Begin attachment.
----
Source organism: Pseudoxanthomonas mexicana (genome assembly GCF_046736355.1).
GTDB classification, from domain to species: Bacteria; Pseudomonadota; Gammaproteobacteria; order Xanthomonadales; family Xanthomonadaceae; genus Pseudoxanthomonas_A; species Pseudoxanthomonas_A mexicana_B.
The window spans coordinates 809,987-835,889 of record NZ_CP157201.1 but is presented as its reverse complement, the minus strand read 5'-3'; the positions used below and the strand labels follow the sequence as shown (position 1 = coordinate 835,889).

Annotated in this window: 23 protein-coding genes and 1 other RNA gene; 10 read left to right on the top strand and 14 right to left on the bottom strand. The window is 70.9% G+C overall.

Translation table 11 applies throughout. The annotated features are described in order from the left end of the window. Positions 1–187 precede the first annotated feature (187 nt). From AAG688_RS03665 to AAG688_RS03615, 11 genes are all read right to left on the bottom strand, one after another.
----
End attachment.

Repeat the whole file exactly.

Source organism: Pseudoxanthomonas mexicana (genome assembly GCF_046736355.1).
GTDB classification, from domain to species: Bacteria; Pseudomonadota; Gammaproteobacteria; order Xanthomonadales; family Xanthomonadaceae; genus Pseudoxanthomonas_A; species Pseudoxanthomonas_A mexicana_B.
The window spans coordinates 809,987-835,889 of record NZ_CP157201.1 but is presented as its reverse complement, the minus strand read 5'-3'; the positions used below and the strand labels follow the sequence as shown (position 1 = coordinate 835,889).

Annotated in this window: 23 protein-coding genes and 1 other RNA gene; 10 read left to right on the top strand and 14 right to left on the bottom strand. The window is 70.9% G+C overall.

Translation table 11 applies throughout. The annotated features are described in order from the left end of the window. Positions 1–187 precede the first annotated feature (187 nt). From AAG688_RS03665 to AAG688_RS03615, 11 genes are all read right to left on the bottom strand, one after another.